Because there is a time limit of 3 months wherein you must notify UK Visas & Immigration (UKVI) of any changes of circumstance (e.g., name change), you need to update your BRP card next. This is a common, but costly process as you need to apply for this change and book another biometrics appointment to have your fingerprints and photo taken again... even if your BRP is months old like mine was.

I paid £180.20 for this new BRP card, and I managed to find a free biometrics appointment scheduled for one month after applying. If you cannot find a free available appointment or are running close to the 3 months' deadline, then budget for an additional £112-£200 for your biometrics at an available UKVCAS service point. (Important Note: You have to apply and pay for your name change application before getting access to scheduling a biometrics appointment.)

While your new BRP will help assist in changing your name on other accounts, your U.S. passport will serve the same purpose if there are government delays in getting your BRP card with your updated name on it. Once you get your new passport, keep on going with the name changing with the general checklist below!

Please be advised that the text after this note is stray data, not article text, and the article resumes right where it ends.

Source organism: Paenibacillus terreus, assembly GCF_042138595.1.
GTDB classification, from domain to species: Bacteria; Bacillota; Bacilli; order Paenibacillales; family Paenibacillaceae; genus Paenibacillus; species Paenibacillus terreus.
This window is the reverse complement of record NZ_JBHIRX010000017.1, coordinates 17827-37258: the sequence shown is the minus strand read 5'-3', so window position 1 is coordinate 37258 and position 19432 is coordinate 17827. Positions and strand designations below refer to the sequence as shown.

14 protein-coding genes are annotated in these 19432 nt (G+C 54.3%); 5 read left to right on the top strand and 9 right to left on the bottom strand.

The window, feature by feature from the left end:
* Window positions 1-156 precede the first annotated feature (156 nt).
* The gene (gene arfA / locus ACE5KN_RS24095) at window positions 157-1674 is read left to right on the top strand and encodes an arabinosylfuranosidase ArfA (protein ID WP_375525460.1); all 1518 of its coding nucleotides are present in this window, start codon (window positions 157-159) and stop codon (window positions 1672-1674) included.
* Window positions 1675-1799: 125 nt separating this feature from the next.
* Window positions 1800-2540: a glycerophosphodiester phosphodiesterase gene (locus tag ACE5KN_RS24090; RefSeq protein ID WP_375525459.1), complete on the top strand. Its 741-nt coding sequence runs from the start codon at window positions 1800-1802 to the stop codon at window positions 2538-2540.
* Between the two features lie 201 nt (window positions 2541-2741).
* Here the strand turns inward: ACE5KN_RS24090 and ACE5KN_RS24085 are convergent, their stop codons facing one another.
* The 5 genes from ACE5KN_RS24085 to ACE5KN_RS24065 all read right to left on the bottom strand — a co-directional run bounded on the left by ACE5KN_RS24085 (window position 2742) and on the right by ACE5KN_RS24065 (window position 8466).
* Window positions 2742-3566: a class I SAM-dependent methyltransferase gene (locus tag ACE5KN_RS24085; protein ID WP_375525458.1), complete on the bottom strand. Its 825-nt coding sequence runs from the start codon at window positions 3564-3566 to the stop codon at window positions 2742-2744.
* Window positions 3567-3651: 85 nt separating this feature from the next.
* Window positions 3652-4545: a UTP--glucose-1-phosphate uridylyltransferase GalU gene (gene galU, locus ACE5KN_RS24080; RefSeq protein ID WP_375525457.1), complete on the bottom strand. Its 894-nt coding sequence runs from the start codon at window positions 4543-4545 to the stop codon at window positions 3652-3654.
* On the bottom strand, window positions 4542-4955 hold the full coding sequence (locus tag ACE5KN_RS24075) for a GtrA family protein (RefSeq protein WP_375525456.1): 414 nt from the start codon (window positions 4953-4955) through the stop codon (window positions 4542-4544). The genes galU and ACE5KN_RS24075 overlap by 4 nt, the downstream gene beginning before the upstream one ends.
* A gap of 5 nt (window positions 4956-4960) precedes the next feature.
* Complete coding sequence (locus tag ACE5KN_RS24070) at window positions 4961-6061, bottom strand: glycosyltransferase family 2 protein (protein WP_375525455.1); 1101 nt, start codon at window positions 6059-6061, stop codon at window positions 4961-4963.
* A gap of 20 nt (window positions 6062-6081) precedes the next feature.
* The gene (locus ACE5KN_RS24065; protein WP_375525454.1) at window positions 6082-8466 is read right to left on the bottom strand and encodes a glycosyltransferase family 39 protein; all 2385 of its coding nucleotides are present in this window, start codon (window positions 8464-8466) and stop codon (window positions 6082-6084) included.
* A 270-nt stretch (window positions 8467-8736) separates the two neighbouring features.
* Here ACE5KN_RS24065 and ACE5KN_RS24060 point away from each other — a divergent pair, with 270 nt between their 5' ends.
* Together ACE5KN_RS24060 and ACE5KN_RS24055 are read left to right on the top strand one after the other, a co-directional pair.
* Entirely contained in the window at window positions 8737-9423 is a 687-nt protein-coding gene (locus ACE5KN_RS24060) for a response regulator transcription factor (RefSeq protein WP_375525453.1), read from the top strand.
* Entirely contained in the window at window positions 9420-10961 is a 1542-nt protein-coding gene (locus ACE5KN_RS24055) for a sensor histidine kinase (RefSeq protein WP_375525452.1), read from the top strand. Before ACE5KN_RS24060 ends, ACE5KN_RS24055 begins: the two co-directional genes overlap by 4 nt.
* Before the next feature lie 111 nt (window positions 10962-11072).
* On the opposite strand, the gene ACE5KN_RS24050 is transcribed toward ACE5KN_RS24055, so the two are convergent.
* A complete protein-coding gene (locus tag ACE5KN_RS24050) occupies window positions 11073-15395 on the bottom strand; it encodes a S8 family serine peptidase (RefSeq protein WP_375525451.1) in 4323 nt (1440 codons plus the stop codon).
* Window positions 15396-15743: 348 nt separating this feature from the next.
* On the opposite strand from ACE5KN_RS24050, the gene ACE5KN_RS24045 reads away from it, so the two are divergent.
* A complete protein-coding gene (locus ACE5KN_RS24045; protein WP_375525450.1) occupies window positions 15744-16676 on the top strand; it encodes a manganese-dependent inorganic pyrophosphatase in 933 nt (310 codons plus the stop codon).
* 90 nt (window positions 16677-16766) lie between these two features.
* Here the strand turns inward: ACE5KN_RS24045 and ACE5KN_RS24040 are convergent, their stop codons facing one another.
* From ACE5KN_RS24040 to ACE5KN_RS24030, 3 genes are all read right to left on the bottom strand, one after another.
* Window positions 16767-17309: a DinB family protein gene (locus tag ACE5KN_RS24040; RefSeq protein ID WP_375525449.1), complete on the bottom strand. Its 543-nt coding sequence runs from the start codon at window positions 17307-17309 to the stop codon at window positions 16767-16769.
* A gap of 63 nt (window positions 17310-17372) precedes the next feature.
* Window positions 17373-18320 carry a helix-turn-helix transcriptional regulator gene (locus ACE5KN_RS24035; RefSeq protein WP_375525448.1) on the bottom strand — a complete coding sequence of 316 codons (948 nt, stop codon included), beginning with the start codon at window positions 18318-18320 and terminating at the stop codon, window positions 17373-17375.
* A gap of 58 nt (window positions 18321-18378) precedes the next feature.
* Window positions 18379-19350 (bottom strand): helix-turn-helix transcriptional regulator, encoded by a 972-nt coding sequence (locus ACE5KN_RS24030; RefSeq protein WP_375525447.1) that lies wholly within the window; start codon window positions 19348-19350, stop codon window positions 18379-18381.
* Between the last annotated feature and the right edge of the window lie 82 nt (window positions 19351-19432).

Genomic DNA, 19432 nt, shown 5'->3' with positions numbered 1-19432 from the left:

Changing your American Surname in the UK

Take What You Need: A General Checklist for Accounts to Update

• Passport

• Biometric Residence Permit

• U.S. & UK Banking/Financial/Retirement Accounts

• Social Security

• GP/Doctor Offices (** when you notify your GP, your NHS account will also be updated)

• Your Employer 

• HMRC (** your National Insurance information will then be updated through this)

• U.S. & UK Credit Cards

• UK Driving License

• Car Insurance and Registration

• Utilities (e.g., phone, water, gas/electric)

• Travel-Related Accounts (e.g., airline booking/loyalty programs, AirBnb, taxi apps, etc)

• Online Retail Accounts (e.g., Amazon, Netflix, Etsy, etc)

• Online Payment Accounts (e.g., PayPal, Venmo, etc)

• Local Services (e.g., library, council tax, etc)

• Student Loans

• Vet Office and Your Pet's Microchip

• Rental/Letting or Mortgage Accounts

• U.S. Voter Registration and UK Electoral Roll (if dual citizen/Scotland/Wales applicable)

• Your Will or Living Trust

After Your Name Change Success

Enjoy, practice that shiny new signature, update your email settings/social media accounts if you haven't done so already, and start building a presence in the UK with your new legal name. Now onto more important things: buy a souvenir plot of Scottish land and see if you can convince your American folks that you are really indeed a Lord/Lady... because you're living your best British life now, obviously.

Photography from our non-legal wedding day with British family: Kelsie Scully Photography

If You Wish to Donate a Thank You

I wrote this guide because immigration is complicated enough without adding onto the whole marriage or name changing element. Every little helping hand can be a breath of fresh air -- I know I wish I had it! 

It took quite some time to put all of this information together, so if you're able and found this guide helpful for your own journey, treating me to a fizzy carbonated beverage certainly won't be turned away and would be greatly appreciated!